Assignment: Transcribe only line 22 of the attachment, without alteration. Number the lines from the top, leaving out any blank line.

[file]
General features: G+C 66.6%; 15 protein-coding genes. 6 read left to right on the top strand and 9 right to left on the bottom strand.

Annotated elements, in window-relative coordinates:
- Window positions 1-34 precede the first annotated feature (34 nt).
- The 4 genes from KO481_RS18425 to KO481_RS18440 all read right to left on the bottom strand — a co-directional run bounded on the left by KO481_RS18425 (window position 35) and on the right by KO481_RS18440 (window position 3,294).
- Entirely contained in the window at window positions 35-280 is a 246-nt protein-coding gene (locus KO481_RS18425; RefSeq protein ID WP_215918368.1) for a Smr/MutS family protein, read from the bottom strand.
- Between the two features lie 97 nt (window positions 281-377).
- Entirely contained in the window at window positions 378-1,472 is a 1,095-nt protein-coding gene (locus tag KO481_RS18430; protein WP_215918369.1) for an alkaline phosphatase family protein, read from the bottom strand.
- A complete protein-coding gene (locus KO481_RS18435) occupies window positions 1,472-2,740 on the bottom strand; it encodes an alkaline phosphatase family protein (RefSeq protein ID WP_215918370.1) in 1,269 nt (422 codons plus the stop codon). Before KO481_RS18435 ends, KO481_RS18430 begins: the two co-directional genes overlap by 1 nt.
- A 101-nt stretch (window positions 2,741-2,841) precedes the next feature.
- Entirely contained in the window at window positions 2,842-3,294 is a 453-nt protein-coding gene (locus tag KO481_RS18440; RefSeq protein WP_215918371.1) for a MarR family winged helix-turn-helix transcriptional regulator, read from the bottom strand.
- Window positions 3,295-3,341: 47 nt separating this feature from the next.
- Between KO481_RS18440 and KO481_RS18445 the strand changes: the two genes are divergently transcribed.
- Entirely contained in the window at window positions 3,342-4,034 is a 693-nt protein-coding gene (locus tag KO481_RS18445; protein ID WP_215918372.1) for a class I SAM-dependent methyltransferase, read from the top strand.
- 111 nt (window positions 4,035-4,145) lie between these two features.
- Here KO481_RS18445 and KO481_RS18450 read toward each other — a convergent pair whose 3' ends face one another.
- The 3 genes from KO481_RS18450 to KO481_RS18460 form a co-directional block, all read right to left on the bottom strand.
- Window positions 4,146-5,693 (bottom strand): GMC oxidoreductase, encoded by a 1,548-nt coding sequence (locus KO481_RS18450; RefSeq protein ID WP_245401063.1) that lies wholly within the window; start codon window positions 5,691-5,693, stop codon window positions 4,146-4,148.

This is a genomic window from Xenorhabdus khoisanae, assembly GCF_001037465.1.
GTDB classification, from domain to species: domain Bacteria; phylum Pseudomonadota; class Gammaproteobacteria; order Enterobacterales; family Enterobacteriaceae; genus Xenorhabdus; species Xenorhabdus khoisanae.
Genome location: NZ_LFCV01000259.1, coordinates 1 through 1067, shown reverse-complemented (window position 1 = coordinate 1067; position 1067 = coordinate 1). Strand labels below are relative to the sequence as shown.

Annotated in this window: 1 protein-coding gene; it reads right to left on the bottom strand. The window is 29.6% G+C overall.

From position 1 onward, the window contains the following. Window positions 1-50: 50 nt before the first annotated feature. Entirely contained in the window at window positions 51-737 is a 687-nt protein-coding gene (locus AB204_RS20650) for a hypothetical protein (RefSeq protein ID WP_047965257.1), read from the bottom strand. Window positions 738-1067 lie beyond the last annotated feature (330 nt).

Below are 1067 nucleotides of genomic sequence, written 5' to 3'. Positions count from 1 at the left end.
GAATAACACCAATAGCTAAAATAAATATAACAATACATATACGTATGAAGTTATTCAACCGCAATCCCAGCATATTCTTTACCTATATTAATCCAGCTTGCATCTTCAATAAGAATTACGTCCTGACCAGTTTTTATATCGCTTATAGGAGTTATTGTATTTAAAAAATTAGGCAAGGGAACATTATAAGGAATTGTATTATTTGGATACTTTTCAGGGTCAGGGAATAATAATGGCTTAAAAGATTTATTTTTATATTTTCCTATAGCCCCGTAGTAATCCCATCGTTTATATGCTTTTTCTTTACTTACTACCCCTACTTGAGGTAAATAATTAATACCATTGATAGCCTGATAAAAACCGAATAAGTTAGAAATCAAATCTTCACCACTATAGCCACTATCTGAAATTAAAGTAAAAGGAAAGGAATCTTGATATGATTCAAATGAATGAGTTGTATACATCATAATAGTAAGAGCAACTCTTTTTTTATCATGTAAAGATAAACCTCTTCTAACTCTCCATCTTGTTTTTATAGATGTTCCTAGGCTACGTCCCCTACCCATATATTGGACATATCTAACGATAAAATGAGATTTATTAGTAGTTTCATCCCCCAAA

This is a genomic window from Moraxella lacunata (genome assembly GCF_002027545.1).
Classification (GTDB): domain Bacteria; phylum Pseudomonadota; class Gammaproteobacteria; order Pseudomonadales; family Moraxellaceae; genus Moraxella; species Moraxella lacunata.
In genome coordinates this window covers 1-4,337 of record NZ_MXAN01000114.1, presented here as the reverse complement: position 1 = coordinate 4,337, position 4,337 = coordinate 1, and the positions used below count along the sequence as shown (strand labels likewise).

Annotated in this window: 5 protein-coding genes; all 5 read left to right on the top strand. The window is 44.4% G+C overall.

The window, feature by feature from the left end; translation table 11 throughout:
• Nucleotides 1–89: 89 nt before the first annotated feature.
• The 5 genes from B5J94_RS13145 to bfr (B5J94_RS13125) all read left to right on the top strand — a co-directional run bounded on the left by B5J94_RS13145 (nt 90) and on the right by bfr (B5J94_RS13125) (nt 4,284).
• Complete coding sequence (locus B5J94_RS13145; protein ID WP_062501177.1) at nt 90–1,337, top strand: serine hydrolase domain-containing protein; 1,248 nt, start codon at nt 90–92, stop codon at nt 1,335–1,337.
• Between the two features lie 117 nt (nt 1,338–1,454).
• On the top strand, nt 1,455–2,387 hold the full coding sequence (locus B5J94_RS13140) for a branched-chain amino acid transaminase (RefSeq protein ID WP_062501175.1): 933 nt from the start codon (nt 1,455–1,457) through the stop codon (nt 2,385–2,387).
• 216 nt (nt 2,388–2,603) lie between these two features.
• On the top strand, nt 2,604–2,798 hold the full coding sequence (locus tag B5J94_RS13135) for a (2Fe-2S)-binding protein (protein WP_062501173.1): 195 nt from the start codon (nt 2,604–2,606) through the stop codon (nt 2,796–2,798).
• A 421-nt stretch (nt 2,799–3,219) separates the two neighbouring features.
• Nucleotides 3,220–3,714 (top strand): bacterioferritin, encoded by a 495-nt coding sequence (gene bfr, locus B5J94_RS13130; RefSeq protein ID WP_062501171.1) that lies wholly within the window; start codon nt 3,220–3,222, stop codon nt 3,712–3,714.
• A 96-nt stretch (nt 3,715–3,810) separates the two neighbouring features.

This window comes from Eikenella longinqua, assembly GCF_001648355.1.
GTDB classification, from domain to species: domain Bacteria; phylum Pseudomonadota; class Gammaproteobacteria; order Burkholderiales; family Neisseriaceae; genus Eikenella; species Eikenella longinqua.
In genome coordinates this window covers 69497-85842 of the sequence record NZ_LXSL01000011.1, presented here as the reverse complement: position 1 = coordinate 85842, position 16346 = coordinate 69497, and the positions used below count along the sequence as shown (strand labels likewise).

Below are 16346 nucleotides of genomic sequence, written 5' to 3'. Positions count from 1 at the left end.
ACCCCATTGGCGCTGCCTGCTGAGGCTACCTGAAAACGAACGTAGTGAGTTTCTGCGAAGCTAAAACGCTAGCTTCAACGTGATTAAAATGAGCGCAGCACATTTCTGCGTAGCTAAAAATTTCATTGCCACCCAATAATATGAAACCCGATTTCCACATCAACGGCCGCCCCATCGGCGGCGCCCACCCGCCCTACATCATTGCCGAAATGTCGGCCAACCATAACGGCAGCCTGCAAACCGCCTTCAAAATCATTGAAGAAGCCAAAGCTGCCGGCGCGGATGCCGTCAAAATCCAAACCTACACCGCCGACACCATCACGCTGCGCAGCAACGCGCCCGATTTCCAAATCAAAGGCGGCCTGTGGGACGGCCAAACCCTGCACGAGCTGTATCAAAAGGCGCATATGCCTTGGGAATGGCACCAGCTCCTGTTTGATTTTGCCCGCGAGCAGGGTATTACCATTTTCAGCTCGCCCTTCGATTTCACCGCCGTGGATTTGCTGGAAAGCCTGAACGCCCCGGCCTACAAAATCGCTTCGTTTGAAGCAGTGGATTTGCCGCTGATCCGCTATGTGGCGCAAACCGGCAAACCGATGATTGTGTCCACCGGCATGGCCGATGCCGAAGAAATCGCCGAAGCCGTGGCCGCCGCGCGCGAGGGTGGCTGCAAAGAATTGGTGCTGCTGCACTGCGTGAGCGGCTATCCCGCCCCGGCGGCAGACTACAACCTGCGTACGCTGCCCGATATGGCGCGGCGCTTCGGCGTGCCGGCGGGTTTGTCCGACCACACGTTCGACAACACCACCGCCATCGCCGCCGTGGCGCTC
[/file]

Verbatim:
From position 1 onward, the window contains the following. Window positions 1-50: 50 nt before the first annotated feature. Entirely contained in the window at window positions 51-737 is a 687-nt protein-coding gene (locus AB204_RS20650) for a hypothetical protein (RefSeq protein ID WP_047965257.1), read from the bottom strand. Window positions 738-1067 lie beyond the last annotated feature (330 nt).